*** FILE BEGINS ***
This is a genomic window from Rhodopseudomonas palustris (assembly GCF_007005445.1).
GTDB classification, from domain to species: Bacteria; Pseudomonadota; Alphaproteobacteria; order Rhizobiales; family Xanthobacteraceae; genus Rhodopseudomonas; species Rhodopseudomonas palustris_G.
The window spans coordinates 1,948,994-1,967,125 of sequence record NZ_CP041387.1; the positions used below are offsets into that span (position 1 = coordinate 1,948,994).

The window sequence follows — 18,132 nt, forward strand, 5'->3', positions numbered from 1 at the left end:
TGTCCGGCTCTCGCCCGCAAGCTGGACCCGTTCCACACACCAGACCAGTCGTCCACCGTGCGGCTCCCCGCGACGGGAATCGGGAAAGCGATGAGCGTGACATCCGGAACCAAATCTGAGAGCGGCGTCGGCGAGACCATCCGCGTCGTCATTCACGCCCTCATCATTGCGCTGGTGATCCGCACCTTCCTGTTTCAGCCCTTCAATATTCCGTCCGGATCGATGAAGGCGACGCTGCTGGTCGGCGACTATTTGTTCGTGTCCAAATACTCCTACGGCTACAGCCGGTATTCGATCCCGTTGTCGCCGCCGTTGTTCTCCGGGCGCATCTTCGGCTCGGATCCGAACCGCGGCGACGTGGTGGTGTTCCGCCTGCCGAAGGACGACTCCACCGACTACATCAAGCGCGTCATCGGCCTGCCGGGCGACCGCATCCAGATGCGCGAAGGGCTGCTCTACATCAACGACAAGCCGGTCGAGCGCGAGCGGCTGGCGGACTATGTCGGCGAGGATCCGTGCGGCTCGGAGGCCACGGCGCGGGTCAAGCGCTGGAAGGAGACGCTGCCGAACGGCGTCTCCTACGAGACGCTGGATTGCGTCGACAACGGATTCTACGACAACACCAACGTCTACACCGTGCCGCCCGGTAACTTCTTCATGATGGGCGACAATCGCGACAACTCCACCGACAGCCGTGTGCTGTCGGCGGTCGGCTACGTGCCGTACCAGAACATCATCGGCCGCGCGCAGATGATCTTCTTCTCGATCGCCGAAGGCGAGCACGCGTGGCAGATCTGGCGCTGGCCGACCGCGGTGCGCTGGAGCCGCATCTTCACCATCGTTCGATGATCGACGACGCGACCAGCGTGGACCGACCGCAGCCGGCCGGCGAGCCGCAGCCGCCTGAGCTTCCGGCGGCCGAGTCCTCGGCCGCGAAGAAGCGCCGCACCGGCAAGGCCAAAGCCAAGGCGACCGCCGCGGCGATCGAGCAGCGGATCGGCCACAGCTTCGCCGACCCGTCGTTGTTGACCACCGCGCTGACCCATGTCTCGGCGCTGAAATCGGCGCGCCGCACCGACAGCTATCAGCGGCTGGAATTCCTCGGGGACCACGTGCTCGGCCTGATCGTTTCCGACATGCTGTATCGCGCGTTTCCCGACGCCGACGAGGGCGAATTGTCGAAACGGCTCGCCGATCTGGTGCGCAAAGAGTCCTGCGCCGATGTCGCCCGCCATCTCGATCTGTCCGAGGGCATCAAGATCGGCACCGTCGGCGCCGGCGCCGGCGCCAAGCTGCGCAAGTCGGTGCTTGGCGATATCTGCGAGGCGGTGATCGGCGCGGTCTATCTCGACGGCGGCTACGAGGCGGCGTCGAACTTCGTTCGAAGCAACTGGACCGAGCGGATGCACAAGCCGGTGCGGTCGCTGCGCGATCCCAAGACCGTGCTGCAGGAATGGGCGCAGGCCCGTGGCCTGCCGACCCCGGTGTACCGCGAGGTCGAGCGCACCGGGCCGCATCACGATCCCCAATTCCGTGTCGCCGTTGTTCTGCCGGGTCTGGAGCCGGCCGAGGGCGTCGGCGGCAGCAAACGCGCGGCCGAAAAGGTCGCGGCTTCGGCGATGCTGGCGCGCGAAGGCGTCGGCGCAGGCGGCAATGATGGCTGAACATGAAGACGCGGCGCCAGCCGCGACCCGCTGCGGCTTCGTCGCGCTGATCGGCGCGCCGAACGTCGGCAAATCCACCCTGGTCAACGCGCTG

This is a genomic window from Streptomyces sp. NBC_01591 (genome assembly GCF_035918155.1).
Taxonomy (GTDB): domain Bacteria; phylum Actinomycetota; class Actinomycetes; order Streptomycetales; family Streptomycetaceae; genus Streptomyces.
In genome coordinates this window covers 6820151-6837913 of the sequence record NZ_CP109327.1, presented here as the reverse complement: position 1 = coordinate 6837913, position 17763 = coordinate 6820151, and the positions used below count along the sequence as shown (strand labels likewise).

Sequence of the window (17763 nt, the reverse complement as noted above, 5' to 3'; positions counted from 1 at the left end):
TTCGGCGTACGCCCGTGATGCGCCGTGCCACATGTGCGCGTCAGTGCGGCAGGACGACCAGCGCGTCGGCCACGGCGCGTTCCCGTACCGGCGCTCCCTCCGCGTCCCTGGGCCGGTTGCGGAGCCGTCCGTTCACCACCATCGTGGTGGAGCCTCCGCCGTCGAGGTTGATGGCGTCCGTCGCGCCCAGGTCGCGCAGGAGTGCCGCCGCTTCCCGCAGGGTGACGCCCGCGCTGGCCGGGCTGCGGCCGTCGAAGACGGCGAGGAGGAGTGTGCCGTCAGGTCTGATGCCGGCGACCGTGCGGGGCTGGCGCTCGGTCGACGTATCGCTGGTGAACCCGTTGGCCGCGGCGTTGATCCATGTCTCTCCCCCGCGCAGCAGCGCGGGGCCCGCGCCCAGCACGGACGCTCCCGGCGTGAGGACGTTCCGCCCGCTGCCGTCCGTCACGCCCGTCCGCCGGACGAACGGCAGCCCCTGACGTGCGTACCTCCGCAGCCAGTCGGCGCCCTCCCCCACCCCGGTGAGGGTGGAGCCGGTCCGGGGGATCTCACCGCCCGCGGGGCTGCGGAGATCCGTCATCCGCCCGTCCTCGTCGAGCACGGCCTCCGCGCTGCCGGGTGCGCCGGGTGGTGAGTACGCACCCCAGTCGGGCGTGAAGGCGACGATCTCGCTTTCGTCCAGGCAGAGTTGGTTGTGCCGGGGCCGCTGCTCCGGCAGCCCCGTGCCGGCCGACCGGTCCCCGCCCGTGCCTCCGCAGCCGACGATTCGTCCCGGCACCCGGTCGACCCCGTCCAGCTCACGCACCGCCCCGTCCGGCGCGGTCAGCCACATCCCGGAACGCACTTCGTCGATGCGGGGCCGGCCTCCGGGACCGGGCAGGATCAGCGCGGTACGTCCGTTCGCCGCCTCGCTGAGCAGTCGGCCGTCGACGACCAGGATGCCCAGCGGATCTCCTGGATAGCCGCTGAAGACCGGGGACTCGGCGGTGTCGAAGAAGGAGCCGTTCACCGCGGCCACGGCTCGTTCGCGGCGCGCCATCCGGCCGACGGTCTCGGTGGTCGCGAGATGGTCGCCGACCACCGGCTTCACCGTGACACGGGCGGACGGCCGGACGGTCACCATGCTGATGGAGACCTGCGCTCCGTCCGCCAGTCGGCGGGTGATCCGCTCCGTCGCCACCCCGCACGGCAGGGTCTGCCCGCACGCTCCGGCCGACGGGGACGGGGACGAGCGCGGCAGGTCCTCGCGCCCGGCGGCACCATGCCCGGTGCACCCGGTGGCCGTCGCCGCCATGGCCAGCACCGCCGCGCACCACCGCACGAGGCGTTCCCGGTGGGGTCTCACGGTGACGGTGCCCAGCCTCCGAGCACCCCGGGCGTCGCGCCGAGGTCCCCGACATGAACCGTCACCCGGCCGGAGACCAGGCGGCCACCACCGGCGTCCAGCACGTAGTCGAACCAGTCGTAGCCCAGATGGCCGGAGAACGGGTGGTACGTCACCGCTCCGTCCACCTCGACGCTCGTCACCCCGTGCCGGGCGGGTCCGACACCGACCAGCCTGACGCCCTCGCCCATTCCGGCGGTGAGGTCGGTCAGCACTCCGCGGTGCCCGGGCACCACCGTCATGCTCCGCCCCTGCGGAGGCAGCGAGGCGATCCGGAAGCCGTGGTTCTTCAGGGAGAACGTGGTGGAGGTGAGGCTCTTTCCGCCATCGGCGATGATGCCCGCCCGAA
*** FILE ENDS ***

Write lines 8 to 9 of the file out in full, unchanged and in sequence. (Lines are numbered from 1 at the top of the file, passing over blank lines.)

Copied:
In genome coordinates this window covers 6820151-6837913 of the sequence record NZ_CP109327.1, presented here as the reverse complement: position 1 = coordinate 6837913, position 17763 = coordinate 6820151, and the positions used below count along the sequence as shown (strand labels likewise).

Sequence of the window (17763 nt, the reverse complement as noted above, 5' to 3'; positions counted from 1 at the left end):